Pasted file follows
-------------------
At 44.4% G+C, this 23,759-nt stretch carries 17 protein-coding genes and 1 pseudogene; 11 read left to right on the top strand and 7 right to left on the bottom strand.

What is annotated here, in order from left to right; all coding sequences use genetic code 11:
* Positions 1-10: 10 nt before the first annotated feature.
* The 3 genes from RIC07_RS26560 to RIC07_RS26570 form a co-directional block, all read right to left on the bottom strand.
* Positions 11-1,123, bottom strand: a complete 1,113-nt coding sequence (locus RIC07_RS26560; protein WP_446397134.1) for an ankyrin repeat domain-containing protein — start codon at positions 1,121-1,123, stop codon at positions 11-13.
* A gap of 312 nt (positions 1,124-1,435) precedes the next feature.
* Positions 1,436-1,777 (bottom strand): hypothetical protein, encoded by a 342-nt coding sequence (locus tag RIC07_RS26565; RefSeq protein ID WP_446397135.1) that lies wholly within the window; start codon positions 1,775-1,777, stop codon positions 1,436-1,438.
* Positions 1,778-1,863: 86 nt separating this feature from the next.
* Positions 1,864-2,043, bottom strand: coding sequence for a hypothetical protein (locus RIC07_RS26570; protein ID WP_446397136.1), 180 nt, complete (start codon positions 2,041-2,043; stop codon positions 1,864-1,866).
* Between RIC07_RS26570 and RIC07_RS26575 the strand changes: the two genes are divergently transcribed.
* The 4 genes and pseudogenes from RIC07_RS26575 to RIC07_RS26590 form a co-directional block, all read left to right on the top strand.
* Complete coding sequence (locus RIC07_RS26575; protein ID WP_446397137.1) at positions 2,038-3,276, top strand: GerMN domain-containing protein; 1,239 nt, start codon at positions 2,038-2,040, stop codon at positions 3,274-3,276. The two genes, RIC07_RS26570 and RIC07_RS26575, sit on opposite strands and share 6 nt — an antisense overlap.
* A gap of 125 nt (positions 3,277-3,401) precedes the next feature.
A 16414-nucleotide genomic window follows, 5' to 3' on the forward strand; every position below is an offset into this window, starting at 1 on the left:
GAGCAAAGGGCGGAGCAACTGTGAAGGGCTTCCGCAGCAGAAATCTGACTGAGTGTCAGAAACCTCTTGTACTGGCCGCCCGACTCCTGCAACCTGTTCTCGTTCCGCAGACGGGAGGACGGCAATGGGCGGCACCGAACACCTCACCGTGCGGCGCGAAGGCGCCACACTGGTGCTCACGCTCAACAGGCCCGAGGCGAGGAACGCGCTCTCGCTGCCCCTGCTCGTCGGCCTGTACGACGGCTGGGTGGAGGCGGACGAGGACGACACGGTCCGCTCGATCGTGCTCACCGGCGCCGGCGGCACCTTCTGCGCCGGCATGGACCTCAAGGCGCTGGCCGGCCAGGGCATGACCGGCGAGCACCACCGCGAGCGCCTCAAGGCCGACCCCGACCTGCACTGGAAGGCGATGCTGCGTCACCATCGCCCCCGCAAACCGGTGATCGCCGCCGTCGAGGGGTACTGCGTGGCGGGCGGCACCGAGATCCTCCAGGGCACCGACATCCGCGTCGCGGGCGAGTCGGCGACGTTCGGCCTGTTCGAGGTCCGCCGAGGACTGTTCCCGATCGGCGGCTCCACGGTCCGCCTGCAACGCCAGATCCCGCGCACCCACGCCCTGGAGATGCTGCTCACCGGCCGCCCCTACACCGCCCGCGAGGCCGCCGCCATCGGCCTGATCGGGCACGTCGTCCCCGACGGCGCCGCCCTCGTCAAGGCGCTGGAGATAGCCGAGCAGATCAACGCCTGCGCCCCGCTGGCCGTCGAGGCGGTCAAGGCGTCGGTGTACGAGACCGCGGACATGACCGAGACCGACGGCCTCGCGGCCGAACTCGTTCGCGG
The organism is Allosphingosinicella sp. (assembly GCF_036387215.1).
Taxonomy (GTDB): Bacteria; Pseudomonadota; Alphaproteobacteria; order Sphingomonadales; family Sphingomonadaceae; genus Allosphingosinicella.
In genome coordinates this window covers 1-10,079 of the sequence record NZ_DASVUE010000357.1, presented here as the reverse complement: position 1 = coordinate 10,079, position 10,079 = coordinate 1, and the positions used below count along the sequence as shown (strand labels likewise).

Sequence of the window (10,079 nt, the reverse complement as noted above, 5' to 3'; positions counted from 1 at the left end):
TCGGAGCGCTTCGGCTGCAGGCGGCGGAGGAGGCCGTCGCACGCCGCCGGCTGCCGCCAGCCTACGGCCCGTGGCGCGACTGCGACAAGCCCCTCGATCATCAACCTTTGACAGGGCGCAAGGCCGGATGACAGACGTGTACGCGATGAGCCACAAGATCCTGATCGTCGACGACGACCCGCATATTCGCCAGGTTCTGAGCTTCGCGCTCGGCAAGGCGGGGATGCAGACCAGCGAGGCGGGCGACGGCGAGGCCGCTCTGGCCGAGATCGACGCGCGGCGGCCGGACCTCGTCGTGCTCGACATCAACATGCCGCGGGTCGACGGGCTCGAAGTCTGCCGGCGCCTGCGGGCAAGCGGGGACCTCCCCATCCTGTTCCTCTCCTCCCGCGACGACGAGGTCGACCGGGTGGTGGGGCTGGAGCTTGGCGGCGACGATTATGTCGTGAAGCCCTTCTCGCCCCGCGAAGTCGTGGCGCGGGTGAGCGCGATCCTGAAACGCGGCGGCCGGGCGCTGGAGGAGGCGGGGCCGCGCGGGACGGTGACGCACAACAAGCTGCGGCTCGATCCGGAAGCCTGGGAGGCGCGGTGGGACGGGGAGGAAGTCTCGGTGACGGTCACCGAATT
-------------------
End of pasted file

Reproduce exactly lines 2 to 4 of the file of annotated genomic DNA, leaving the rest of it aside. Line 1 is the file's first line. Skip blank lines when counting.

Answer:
What is annotated here, in order from left to right; all coding sequences use genetic code 11:
* Positions 1-10: 10 nt before the first annotated feature.
* The 3 genes from RIC07_RS26560 to RIC07_RS26570 form a co-directional block, all read right to left on the bottom strand.